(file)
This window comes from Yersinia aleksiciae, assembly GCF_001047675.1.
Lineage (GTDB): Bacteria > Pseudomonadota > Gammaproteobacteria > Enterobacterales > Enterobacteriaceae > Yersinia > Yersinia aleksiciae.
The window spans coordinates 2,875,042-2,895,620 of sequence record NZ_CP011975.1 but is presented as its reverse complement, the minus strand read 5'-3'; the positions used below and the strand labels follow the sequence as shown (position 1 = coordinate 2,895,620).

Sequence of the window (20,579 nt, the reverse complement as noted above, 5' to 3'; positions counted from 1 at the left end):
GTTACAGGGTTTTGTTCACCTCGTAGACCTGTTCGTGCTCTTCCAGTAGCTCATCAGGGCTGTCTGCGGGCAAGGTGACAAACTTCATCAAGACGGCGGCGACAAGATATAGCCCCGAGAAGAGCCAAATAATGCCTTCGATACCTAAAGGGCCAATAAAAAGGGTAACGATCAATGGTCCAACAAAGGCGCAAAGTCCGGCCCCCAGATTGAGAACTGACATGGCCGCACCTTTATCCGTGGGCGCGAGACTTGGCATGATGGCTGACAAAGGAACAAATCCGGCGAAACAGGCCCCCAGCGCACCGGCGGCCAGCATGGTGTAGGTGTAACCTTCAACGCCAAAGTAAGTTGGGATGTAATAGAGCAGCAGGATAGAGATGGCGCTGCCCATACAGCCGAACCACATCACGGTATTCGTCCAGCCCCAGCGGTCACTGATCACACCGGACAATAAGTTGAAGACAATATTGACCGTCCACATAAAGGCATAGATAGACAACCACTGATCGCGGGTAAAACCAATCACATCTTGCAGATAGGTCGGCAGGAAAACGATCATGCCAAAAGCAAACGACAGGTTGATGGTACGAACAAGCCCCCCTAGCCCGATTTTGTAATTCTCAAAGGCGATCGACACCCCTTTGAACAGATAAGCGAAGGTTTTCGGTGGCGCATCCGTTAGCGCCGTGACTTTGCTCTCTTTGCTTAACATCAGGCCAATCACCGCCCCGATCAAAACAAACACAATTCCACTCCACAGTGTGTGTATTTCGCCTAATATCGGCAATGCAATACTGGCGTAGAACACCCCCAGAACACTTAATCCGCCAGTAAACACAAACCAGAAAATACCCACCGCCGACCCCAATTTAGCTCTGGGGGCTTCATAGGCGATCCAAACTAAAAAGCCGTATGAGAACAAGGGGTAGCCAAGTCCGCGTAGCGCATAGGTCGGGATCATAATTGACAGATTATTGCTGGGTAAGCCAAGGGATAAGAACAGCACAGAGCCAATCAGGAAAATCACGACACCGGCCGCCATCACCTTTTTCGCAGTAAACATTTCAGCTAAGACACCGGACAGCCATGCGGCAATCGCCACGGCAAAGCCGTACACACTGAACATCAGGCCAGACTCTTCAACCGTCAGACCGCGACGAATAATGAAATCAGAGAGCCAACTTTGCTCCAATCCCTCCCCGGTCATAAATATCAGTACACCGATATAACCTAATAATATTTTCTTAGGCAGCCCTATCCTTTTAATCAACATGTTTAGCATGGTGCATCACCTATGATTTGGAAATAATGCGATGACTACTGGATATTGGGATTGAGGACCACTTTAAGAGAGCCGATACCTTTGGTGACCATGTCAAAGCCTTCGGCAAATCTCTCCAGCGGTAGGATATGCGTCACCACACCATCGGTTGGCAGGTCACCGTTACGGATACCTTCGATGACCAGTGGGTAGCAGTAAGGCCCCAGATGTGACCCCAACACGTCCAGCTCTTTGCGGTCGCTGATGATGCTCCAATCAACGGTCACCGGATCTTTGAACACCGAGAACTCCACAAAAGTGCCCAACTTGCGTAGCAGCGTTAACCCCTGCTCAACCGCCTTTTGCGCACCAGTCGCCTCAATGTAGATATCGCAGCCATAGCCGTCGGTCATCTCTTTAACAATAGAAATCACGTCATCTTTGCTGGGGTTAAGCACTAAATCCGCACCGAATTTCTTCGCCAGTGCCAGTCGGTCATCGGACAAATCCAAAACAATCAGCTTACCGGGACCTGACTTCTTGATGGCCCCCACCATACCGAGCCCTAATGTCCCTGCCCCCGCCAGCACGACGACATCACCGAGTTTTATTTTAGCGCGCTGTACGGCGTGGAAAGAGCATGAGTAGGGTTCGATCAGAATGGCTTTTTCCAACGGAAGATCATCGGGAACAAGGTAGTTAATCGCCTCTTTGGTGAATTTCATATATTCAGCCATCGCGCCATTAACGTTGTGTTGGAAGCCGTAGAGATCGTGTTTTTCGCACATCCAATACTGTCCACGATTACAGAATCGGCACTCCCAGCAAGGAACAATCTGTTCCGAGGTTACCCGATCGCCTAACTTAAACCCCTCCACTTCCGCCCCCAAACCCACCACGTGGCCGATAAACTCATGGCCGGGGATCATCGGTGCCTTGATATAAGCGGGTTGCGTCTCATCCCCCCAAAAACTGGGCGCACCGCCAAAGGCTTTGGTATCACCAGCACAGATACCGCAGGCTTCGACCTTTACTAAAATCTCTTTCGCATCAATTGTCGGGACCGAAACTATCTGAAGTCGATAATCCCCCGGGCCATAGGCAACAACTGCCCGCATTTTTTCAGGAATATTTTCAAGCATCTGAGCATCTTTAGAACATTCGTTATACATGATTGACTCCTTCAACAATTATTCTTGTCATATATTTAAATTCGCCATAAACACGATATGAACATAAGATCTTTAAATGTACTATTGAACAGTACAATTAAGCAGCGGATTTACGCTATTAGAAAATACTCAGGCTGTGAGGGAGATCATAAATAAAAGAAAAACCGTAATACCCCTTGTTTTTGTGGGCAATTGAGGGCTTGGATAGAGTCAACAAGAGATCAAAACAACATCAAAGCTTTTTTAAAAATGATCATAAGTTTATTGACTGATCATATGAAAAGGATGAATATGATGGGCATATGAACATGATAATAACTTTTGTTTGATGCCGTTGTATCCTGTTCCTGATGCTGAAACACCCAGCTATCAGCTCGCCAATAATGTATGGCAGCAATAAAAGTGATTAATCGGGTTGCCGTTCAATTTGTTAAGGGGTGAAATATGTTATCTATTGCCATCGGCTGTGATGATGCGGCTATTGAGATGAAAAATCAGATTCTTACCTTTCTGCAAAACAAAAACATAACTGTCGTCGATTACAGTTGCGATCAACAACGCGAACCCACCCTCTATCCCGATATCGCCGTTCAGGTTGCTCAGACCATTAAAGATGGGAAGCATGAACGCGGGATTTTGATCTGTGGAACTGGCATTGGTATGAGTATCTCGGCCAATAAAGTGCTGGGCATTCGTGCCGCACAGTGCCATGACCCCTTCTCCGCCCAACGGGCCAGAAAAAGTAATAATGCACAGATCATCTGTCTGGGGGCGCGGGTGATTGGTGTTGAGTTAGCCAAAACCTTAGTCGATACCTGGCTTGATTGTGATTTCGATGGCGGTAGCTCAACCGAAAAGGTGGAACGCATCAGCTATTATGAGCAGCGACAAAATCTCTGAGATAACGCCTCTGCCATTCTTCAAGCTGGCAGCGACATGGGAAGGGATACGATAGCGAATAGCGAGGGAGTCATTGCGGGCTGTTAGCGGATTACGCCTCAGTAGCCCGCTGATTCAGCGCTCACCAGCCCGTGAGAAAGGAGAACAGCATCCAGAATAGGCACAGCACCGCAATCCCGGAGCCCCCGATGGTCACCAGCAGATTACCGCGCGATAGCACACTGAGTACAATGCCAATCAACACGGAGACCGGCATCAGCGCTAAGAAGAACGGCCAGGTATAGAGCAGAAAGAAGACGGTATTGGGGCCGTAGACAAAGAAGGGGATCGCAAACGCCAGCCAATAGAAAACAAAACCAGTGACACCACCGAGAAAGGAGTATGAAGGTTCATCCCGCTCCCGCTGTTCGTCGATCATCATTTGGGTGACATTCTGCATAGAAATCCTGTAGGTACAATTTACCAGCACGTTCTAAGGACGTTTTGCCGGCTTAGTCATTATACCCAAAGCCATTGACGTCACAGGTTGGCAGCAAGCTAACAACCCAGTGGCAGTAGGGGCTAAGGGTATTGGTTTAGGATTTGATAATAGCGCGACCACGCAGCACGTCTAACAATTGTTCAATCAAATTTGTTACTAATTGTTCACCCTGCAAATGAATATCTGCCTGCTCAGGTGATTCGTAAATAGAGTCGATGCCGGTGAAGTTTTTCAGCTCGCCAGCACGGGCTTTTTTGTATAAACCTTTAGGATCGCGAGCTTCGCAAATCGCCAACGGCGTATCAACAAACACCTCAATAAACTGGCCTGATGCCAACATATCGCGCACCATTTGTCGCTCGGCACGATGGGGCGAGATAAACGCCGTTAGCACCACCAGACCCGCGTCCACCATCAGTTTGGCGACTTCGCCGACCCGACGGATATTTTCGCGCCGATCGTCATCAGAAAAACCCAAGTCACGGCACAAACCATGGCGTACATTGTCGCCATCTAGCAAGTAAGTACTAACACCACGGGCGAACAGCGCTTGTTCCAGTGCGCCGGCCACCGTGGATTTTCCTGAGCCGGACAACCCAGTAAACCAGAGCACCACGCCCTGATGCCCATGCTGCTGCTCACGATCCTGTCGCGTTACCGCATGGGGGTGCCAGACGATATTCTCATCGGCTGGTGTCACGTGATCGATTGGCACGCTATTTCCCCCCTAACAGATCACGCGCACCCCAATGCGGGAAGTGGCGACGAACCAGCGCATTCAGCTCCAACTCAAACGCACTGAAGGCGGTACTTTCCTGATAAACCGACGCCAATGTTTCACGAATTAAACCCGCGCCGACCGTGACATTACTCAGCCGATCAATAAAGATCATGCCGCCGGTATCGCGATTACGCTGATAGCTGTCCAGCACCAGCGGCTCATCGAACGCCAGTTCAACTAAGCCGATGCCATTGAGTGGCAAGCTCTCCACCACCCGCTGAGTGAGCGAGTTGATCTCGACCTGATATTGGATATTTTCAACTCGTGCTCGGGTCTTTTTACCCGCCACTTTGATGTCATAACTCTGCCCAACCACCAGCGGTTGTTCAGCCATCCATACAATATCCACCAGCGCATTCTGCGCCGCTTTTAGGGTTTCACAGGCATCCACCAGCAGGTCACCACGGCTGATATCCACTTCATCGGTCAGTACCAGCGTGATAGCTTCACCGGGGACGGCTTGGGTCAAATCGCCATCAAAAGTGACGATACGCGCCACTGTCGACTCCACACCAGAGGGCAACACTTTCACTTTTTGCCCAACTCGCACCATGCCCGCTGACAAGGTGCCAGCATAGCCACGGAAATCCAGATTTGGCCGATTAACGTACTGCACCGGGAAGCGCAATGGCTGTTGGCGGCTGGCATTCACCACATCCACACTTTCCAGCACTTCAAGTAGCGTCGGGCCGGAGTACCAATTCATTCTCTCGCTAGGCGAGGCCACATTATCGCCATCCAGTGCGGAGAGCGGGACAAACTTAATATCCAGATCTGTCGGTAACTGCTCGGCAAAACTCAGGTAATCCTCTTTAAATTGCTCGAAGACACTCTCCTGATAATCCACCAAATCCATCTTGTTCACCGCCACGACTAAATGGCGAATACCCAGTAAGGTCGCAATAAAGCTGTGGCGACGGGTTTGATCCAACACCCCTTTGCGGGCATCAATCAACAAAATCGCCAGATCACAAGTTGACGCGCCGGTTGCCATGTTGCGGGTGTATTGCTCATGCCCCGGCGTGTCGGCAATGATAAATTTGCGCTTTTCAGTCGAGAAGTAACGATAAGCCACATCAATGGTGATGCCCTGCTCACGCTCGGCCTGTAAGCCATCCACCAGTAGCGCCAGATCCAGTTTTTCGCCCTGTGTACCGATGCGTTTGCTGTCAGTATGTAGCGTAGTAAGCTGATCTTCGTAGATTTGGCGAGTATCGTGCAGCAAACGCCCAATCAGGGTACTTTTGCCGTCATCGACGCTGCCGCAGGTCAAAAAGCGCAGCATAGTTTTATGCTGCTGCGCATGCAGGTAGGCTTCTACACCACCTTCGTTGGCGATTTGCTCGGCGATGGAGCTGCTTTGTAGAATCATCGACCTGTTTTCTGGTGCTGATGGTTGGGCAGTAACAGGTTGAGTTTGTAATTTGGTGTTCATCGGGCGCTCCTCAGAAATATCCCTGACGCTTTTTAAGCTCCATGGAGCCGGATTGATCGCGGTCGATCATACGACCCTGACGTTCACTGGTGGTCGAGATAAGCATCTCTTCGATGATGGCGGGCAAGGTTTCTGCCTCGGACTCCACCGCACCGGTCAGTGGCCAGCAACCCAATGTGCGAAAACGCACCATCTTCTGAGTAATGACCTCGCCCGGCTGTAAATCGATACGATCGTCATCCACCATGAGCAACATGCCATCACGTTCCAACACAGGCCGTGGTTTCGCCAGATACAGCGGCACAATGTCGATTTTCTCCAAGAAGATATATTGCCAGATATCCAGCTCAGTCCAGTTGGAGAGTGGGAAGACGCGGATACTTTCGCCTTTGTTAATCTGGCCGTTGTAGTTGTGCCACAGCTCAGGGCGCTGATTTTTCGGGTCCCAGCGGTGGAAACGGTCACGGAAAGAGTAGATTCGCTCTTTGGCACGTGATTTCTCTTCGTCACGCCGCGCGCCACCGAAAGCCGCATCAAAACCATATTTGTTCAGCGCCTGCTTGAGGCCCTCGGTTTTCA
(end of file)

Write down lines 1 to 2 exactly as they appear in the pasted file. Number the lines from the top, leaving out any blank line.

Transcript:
This window comes from Yersinia aleksiciae, assembly GCF_001047675.1.
Lineage (GTDB): Bacteria > Pseudomonadota > Gammaproteobacteria > Enterobacterales > Enterobacteriaceae > Yersinia > Yersinia aleksiciae.